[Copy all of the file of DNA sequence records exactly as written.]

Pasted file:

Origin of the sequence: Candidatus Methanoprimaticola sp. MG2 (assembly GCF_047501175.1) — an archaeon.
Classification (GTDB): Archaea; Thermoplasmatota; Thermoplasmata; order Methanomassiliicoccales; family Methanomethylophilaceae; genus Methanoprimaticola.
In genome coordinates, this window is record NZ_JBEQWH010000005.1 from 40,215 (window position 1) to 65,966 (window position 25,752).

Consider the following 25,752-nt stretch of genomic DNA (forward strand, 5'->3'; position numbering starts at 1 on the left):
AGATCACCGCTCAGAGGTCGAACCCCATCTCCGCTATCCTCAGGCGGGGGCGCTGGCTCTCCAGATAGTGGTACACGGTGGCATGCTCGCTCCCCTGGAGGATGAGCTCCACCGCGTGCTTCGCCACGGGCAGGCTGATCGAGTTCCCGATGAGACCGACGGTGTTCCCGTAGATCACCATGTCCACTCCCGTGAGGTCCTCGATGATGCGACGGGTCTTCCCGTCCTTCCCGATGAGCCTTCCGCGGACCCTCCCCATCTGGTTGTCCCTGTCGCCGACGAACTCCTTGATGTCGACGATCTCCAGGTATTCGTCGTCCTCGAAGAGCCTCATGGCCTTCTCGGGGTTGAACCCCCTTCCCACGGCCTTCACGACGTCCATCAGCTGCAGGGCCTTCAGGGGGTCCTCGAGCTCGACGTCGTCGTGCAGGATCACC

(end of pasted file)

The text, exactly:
Origin of the sequence: Candidatus Methanoprimaticola sp. MG2 (assembly GCF_047501175.1) — an archaeon.
Classification (GTDB): Archaea; Thermoplasmatota; Thermoplasmata; order Methanomassiliicoccales; family Methanomethylophilaceae; genus Methanoprimaticola.
In genome coordinates, this window is record NZ_JBEQWH010000005.1 from 40,215 (window position 1) to 65,966 (window position 25,752).

Consider the following 25,752-nt stretch of genomic DNA (forward strand, 5'->3'; position numbering starts at 1 on the left):
AGATCACCGCTCAGAGGTCGAACCCCATCTCCGCTATCCTCAGGCGGGGGCGCTGGCTCTCCAGATAGTGGTACACGGTGGCATGCTCGCTCCCCTGGAGGATGAGCTCCACCGCGTGCTTCGCCACGGGCAGGCTGATCGAGTTCCCGATGAGACCGACGGTGTTCCCGTAGATCACCATGTCCACTCCCGTGAGGTCCTCGATGATGCGACGGGTCTTCCCGTCCTTCCCGATGAGCCTTCCGCGGACCCTCCCCATCTGGTTGTCCCTGTCGCCGACGAACTCCTTGATGTCGACGATCTCCAGGTATTCGTCGTCCTCGAAGAGCCTCATGGCCTTCTCGGGGTTGAACCCCCTTCCCACGGCCTTCACGACGTCCATCAGCTGCAGGGCCTTCAGGGGGTCCTCGAGCTCGACGTCGTCGTGCAGGATCACC